Cantabrians Brooke and Mitch took out the latest edition of the Block NZ Villa Wars selling their renovated property for $1,350,000 netting them a windfall of $290,000 but the big winners for The Block NZ Villa Wars were MediaWorks, which returned very high rating numbers for the Sunday evening finale.
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Eyes on the slide: Nielsen data shows big annual audience dips for TV2 and TV3, but TV One keeps on truckin'
In New Zealand, as around the world, the amount of time spent watching linear TV is on the wane. So how have the five major free-to-air channels performed this year? And, with ondemand services continuing to grow (and with Fox following in the footsteps of cable networks HBO and FX and moving away from overnight ratings as industry currency in the US) is the current ratings system an accurate reflection of performance?
The All Blacks' impressive 2015 Rugby World Cup final victory 34-17 over close rivals Australia played in the small hours of Sunday morning New Zealand time and while broadcasts on Sky and Prime drew over a million television viewers, the numbers were down on 2011. PLUS: World Rugby's global figures.
Ask difficult questions, do your homework and look for a strong support structure: Trustpower’s Wayne Ramshaw on choosing an ad tech partner
It’s been a rough year for MediaWorks, with TVNZ reigning in the ratings department. And despite its hopes that its pick up of Masterchef NZ's sixth season would pull a decent few pairs of eyes over to the network, the show has rated significantly lower than its preceding seasons. But, as Auckland physiotherapist Tim Read was crowned as Masterchef NZ 2015 last night, the show’s final episode went out on a ratings high. PLUS: Seven weeks on, Story's ratings are no match for Seven Sharp's.
Despite all the hype, reality food show Masterchef NZ’s first episode of the season has failed to deliver in the ratings department, no doubt another blow to Mediaworks as it struggles to compete with TVNZ which is still dominating with the most-watched shows on television.
Today, MediaWorks announced via a story published on 3News that John Campbell would be leaving Campbell Live and that the show would be replaced by an alternative current affairs programme in the 7pm slot. The new show is expected to start within the next six to eight weeks and will run Monday to Thursday, with a yet-to-be-announced entertainment show running on Friday evenings.
he Cricket World Cup final on Sunday saw nearly half the nation sitting on the edge of their seats rooting for the Black Caps as Sky’s viewer ratings soared. The 11-hour match attracted a whopping 1,964,500 viewers across Sky Sport and Prime TV, with free-to-air channel Prime posting its highest ratings ever, according to Sky's director of communications Kirsty Way.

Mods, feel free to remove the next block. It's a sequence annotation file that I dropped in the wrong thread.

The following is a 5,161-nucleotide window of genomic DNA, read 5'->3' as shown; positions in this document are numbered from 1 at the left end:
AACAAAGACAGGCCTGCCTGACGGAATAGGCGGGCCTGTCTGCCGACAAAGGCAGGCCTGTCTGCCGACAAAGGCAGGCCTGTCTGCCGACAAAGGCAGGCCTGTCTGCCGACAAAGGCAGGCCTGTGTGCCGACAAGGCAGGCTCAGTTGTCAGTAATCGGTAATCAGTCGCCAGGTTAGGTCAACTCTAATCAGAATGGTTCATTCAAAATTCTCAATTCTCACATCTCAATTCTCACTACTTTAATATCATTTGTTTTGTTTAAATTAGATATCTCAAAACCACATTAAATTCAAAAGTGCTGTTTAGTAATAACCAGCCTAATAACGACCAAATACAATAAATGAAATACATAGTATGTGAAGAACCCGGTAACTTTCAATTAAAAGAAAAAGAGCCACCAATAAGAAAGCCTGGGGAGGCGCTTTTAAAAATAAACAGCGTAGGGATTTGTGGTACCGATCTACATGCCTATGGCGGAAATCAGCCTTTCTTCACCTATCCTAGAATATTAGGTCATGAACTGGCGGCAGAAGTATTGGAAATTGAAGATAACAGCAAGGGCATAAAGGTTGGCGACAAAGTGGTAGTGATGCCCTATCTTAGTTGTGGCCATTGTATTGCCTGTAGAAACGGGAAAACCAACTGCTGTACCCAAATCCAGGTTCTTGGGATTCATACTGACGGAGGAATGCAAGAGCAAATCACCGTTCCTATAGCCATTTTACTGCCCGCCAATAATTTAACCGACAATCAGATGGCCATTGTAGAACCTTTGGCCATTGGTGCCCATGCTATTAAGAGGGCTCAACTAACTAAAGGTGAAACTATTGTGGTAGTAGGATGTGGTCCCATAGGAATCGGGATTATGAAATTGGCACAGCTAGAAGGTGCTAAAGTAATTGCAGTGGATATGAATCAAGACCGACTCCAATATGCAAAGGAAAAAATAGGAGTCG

On Wednesday night, Belinda MacDonald and Neena Truscott, dubbed the Modern Day Hippies, were crowned the first winners of My Kitchen Rules New Zealand. This moment concluded the battle for New Zealand's latest food porn crown, while simultaneously bringing an end to a ratings battle that has waged since TVNZ first decided to schedule its programme against MediaWorks' The Block NZ. StopPress takes a look at how the two formats fared against each other.
MediaWorks is playing the Paul Henry card next year and moving him to a hybrid TV/radio/digital breakfast show that will spell the end of The Paul Henry Show, Firstline and Marcus Lush on RadioLive. MediaWorks says his show was a success. So you can judge for yourself with a comparison to the last year of Nightline from Nielsen's TAM ratings. PLUS: Firstline vs. Breakfast.
Many of those who drove to work at the right time on 14 July claim to have found the Kiwi roads free of the traffic jams that usually typify the morning commute. This fortunate state of the road was largely attributable due to the nation's universities and schools being closed for the winter break, but the fact that 419,000 people (according to Nielsen TAM) tuned in to TV One to watch Germany take on Argentina in the final of the World Cup definitely also played a part.
Like previous years, TVNZ shows made up the vast majority of the top 20 most-watched programmes list for last year, with a magician, a talent show and two current affairs offerings luring the most eyeballs in 2013.
Fair Go is one of the great survivors in the world of TV and it kicks off its new season tonight at the new time of 8pm. But while the ratings remain solid, not everyone's enamoured with the show, with Brian Edwards writing a scathing piece and offering some advice to those who come in for some unwanted attention.
There was a fair bit of chatter in the market last year after the Great Ratings Drop of 2013, something the broadcasters and their research partner Nielsen put down to a range of factors, including an improving economy, a mild winter and changing media consumption habits. Not surprisingly, the broadcasters remained confident that TV was an effective—and cost-effective—option for advertisers. But, in an age of supposed accountability and measurability, why don't they release minute-by-minute ratings data to the market to prove it?
Where's the audience? Steep TV viewership drop creates tension between broadcasters, media agencies and Nielsen—UPDATED
There's been plenty of pomp, ceremony and brio in recent weeks at the new season launch announcements for MediaWorks and TVNZ. But behind-the-scenes, all is not quite so rosy, with a sharp drop in TV viewership since the middle of the year creating some concern.
Last night's season premiere of The Almighty Johnsons started with a whiz and a bang, but the Johnson lads were unable to bring in the crowds to watch their godly antics.